Military commissions trials draw strong criticism

Loyola University Los Angeles law professor David Glazier told AFP that the decision to allow confessions made under duress by Canadian Omar Khadr “do nothing to help the credibly of the (military) commissions. “Decisions which err on the side of allowing disputed evidence into the trials will only serve to fuel that criticism and undermine public confidence in trial verdicts,” he added.

In the case against Osama bin Laden’s cook, Ibrahim al-Qosi, presiding military judge Nancy Paul announced Monday that the terms of a pre-trial plea deal with prosecutors would remain secret. “The secret pretrial agreement… is shocking. We are supposed to have open trials and open dockets, and the (US) administration has said it is committed to transparency. This is the polar opposite,” said Yale University military law professor Eugen Fidell.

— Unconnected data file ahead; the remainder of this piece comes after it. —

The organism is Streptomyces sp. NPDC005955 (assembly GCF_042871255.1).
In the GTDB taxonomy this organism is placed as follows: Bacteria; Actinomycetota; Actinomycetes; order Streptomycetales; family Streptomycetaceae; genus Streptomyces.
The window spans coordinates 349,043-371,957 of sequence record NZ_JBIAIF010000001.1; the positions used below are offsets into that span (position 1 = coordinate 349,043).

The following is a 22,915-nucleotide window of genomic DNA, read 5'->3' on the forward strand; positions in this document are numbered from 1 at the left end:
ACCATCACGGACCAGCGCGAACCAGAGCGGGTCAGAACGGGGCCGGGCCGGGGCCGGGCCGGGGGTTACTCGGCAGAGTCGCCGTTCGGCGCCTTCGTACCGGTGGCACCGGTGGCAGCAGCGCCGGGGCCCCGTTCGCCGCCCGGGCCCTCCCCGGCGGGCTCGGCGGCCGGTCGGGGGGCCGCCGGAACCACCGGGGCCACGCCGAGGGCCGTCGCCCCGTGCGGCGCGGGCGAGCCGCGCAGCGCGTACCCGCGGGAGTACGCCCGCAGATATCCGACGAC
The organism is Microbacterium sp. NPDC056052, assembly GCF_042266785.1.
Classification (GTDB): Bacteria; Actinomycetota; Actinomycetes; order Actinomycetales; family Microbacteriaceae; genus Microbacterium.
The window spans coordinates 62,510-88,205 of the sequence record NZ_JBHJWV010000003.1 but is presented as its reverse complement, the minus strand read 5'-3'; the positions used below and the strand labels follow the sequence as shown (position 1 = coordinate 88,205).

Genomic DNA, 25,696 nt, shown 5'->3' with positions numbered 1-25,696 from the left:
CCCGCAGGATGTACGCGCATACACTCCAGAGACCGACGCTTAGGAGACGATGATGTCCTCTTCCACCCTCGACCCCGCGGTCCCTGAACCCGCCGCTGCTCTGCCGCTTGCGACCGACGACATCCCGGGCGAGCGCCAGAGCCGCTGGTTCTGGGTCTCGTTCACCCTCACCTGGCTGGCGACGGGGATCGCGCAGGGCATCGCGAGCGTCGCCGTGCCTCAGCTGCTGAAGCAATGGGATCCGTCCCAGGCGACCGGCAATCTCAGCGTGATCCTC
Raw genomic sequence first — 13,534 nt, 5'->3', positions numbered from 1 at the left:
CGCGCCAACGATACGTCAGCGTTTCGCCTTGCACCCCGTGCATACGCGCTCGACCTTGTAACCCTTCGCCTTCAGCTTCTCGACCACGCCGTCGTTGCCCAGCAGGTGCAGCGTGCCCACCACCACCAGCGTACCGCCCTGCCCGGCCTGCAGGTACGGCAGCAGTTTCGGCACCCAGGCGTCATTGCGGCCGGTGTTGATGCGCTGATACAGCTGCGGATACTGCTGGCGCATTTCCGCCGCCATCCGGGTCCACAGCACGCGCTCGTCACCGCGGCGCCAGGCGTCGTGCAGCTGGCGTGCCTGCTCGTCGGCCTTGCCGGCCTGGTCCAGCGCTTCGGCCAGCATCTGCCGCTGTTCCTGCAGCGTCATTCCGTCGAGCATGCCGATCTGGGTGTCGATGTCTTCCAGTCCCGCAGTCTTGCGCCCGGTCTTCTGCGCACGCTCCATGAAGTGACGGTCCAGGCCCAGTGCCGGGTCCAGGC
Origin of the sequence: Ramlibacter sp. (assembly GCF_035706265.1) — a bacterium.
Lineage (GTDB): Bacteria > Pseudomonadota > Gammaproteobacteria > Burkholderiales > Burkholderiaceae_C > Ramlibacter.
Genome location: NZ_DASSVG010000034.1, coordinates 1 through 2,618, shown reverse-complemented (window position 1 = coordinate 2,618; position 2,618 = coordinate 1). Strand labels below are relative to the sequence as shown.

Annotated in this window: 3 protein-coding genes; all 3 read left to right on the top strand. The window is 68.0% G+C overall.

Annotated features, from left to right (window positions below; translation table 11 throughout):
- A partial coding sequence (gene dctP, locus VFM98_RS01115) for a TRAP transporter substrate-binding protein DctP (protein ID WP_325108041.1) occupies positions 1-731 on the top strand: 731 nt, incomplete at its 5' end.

In another court anomaly in the al-Qosi case, judge Paul was noticeably irritated when she discovered there were no written instructions on his conditions of imprisonment.

The plea agreement reportedly stipulates that Qosi can serve out his eventual sentence in Guantanamo’s Camp 4, where inmates live communally, but prison rules require convicted detainees to be isolated from other prisoners.


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